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Accounting in all societies is predominantly grounded in a focus on the economics of transactions; it visualises and legitimates financial success or failure. The economics values underpinning accounting practices is never really questioned, at least not so much in commercial business. Over time, organisations, groups and individuals have benefitted significantly from the accounting we know and understand. Using accounting tools, many have earned significant economic returns (e.g., business profits, shareholdings). However, there can be repercussions, adverse consequences, from a generally unquestioned approach which sees accounting as a means through which to achieve the economic ends targeted. Indeed, there are many also who suffer greatly as a result of the approach which gives priority to making economic gains. These are the invisibles in today’s society.

For instance, while many people in the developed and globalised world regularly enjoy the spoils of economic maturity – e.g., watching TV, eating a variety of foods, wearing fashionable clothes – there are others in lesser developed nations who toil in ‘sweat factories’ to produce these spoils at low cost and, importantly, for very little wage in return. We only have to think about rising levels of homelessness across the world, and modern-day human slavery to realise again that the way we account for ‘success’ in our societies clearly doesn’t touch everyone’s lives.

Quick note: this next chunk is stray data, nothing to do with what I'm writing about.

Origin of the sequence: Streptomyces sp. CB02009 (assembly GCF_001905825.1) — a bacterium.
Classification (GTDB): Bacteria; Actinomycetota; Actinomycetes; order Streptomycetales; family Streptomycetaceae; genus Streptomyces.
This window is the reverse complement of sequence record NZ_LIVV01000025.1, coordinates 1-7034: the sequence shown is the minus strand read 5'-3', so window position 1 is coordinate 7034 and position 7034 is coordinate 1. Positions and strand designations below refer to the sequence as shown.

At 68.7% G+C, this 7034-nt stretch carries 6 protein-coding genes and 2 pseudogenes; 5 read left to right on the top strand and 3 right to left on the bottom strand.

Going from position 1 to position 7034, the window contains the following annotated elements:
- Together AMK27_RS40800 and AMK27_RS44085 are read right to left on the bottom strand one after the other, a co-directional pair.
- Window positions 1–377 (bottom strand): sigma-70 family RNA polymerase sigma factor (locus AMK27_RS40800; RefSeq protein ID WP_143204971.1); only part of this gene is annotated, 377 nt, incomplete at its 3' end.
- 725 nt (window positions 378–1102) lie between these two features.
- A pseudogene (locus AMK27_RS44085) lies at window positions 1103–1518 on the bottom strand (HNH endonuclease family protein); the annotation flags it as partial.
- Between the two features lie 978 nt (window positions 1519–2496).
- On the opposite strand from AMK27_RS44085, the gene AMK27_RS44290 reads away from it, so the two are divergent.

The question must be: do we need to account differently in our societies? Do we need a wider visibility than we have? For instance, should our mainstream accounting be more in tune with accounting for the social wellbeing of the many, and/or accounting for the environment which human beings inhabit? Do we really account for things in appropriate ways that is fair to everyone, or is the indisputable bias on economic values a big enough problem for us to need to tackle it now, and, how?